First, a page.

A nymph is a minor female nature deity in ancient Greek mythology.
Nymphs are usually associated with fertile, growing things, such as trees, or with water.
They are not immortal but are extremely long-lived and are on the whole kindly disposed toward men.
Nymphs are often divided into various broad subgroups, such as the Oceanids (sea nymphs), the Nereids (saltwater and freshwater nymphs), the Naiads (springs, rivers, and lakes nymphs), the Oreads (mountain nymphs), and the Dryads or Hamadryads (forest and tree nymphs).
Nymphs are typically depicted as beautiful maidens, sometimes with attributes of their natural domain, such as flowers, leaves, shells, or water.
They are often shown dancing, singing, playing musical instruments, or bathing in streams or pools.
They are sometimes accompanied by other nature spirits, such as satyrs, fauns, or Pan.
Nymphs are frequently featured in classic works of art, literature, mythology, and fiction.
Some famous examples of nymphs are Calypso, who detained Odysseus on her island for seven years; Echo, who could only repeat the last words of others; Daphne, who was turned into a laurel tree to escape Apollo's pursuit; and Syrinx, who was transformed into a reed to avoid Pan's advances.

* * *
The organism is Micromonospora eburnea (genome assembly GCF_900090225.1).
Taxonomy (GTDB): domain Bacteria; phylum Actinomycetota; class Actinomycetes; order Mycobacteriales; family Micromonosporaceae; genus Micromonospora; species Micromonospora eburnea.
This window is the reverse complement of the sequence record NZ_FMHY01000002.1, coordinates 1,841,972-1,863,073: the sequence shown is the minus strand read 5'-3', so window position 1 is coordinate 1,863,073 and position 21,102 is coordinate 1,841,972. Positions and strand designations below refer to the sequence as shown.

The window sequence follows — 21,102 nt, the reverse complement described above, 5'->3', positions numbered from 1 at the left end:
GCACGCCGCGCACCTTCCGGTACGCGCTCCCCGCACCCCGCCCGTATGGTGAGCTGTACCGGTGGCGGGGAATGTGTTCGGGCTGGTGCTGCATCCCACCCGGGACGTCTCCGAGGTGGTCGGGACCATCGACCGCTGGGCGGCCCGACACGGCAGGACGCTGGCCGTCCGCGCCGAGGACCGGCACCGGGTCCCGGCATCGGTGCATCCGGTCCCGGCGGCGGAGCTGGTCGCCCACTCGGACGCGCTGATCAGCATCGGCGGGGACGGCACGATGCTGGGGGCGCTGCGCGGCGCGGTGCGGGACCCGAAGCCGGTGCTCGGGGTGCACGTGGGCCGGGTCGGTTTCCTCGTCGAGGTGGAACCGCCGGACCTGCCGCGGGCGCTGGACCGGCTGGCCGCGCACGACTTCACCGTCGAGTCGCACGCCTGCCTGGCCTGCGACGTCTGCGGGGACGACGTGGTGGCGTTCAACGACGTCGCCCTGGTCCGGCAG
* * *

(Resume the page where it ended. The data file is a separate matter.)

Nymphs are sometimes confused or associated with fairies, which are also supernatural beings of nature in European folklore.
However, nymphs are distinct from fairies in their origin, appearance, and behavior.
Nymphs are derived from Greek mythology, while fairies are mostly influenced by Celtic and Germanic traditions.
Nymphs are usually human-sized and human-like, while fairies are often small and have wings or other animal features.
Nymphs are generally benevolent and helpful to humans, while fairies are more mischievous and unpredictable.
Top 5 color shades of the illustration. Arranged in descending order of frequency of occurrence (first - more often, last - more rare).
See these colors in NCS, PANTONE, RAL palettes...